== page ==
These super rare fish are one of the holy grails of angelfish. They come from the deeper waters around Hawaii and are rarely exported, making them desired and not cheap.
As juveniles these fish are all white with a black vertical band on the face.As they get a little older a vertical black band over the base of the caudal fin forms. When they mature the sexual dimorphism gets visible, with females developing a more complex black mask and yellow pelvic fins. Males get orange pelvic fins, a yellow to orange face and broad orange rim on the dorsal and anal fin. The caudal fin gets all black and develops long filaments.
To see their natural behaviour they can best be kept as a pair.
Like all other angelfish it's hermphroditic and the most dominant fish will turn into a male when there is no other male around.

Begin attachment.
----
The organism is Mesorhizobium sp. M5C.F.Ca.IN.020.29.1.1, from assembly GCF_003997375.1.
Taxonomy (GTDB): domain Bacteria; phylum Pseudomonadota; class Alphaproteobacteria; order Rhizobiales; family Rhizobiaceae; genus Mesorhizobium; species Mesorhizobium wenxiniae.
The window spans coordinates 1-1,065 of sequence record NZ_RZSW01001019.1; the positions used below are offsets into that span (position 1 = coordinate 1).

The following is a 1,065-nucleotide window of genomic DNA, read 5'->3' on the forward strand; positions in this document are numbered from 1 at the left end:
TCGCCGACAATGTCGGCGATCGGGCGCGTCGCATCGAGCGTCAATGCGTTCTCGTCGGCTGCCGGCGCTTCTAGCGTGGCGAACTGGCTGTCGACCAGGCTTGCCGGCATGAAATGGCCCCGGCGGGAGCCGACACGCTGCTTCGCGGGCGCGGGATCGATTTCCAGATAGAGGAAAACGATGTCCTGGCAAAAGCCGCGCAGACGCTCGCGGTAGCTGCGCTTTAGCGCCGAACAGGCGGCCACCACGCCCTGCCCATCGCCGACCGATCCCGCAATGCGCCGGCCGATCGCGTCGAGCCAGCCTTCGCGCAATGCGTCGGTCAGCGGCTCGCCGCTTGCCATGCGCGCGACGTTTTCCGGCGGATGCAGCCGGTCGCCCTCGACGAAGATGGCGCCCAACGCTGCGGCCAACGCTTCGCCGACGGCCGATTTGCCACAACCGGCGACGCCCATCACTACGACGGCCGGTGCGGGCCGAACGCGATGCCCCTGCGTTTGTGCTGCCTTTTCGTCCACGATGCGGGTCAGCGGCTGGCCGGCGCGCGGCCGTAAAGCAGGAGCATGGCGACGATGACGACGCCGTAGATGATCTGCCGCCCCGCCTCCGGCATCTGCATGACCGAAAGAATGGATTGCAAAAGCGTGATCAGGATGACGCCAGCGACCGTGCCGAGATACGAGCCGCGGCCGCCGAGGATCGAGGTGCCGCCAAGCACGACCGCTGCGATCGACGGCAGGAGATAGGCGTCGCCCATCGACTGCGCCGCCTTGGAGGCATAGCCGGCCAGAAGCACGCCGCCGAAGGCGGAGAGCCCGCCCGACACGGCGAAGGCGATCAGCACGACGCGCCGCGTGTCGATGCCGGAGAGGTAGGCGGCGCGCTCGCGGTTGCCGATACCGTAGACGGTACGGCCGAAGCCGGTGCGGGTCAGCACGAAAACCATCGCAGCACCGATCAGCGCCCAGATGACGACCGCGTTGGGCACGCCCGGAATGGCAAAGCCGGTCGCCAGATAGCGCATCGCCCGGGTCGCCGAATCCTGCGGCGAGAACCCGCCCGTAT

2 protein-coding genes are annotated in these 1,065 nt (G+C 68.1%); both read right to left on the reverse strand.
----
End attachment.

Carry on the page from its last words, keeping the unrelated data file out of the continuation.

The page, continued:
These fish are quite peaceful but be careful combining them with fish a lot smaller or larger and other (dwarf)angelfishes.
In nature, Geniacanthus are plankton feeders. This makes them the the most reef safe members of the angelfish family and very desired for reef tanks.
Offer them a varied diet of enriched live and frozen food and once settled they usually should accept dry food was well, so you can offer them high quality pellets and chopped meaty foods.